As enchanting as it is scientifically intriguing, Saturn is a world of unparalleled beauty and limitless potential for learning.
Rhea (1,528 kilometers, or 949 miles across, at right) and Enceladus (505 kilometers, or 314 miles across, at left) float across the field of view as bright clouds roll through the gas giant's skies. The rings cast dark shadows onto the planet's mid-northern latitudes.
This view looks toward Saturn from edge-on with the ringplane.
The image was taken using a combination of spectral filters sensitive to wavelengths of polarized infrared light. The view was obtained with the Cassini spacecraft wide-angle camera on July 8, 2007 at a distance of approximately 2.9 million kilometers (1.8 million miles) from Saturn. Image scale is 168 kilometers (104 miles) per pixel.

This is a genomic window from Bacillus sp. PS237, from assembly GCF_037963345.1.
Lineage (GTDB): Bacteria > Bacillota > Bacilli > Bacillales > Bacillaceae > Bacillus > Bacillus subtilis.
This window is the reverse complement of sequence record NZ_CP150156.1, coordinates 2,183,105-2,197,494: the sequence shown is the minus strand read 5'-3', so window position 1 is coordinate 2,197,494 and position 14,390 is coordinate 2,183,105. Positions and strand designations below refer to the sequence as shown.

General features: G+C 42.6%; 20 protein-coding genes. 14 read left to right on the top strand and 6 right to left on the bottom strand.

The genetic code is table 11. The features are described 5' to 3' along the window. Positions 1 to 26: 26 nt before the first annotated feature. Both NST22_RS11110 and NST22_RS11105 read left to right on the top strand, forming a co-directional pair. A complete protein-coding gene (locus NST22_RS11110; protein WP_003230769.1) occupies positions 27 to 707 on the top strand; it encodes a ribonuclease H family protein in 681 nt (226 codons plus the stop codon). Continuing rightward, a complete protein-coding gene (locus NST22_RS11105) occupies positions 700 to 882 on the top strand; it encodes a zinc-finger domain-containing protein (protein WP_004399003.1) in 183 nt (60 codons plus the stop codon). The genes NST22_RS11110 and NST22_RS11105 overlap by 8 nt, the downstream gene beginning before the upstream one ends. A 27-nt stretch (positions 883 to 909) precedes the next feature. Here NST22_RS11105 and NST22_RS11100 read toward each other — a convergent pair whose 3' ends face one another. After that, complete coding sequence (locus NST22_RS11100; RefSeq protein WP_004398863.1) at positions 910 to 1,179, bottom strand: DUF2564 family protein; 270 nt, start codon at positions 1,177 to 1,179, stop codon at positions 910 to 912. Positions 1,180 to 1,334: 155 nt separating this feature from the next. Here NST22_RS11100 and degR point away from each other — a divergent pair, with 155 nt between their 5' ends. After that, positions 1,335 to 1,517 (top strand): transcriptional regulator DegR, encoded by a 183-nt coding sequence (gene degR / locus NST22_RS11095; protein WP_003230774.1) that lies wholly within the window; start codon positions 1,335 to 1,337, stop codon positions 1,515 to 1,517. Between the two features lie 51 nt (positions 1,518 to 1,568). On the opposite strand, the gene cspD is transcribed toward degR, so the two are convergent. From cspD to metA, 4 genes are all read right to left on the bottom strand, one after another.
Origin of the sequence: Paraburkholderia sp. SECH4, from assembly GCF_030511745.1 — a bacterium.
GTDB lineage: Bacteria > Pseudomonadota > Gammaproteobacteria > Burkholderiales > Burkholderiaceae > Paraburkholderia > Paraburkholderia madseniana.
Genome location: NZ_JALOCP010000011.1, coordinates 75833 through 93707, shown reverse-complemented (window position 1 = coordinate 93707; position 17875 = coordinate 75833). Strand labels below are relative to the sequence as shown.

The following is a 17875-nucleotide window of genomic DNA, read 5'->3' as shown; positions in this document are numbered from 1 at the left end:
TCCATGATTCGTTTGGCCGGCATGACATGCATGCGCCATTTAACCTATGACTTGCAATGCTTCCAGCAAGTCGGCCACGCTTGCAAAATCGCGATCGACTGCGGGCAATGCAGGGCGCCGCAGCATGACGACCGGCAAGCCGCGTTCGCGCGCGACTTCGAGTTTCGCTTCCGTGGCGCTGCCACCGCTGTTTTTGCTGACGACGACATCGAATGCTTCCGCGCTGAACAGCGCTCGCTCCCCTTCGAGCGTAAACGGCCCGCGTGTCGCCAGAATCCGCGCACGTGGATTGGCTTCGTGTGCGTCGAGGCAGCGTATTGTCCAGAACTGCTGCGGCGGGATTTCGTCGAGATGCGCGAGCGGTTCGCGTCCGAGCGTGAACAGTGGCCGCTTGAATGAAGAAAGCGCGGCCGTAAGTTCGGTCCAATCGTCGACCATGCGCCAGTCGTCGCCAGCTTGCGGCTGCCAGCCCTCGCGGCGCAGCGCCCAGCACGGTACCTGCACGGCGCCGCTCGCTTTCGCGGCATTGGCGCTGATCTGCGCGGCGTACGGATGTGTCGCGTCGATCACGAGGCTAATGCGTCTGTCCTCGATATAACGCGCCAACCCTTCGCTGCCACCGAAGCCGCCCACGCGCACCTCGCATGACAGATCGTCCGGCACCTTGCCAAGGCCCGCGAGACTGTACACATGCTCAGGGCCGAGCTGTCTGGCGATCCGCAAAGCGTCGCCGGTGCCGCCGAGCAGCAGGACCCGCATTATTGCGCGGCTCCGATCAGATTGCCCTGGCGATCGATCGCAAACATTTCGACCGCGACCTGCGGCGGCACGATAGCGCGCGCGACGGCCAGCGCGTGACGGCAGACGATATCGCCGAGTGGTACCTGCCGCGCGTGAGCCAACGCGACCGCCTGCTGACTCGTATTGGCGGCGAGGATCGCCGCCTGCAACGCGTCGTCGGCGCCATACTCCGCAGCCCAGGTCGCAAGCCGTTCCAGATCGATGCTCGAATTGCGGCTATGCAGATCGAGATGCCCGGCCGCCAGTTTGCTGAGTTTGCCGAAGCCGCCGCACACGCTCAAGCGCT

The Cassini-Huygens mission is a cooperative project of NASA, the European Space Agency and the Italian Space Agency. The Jet Propulsion Laboratory, a division of the California Institute of Technology in Pasadena, manages the mission for NASA's Science Mission Directorate, Washington, D.C. The Cassini orbiter and its two onboard cameras were designed, developed and assembled at JPL. The imaging operations center is based at the Space Science Institute in Boulder, Colo.
For more information about the Cassini-Huygens mission visit http://saturn.jpl.nasa.gov/home/index.cfm. The Cassini imaging team homepage is at http://ciclops.org.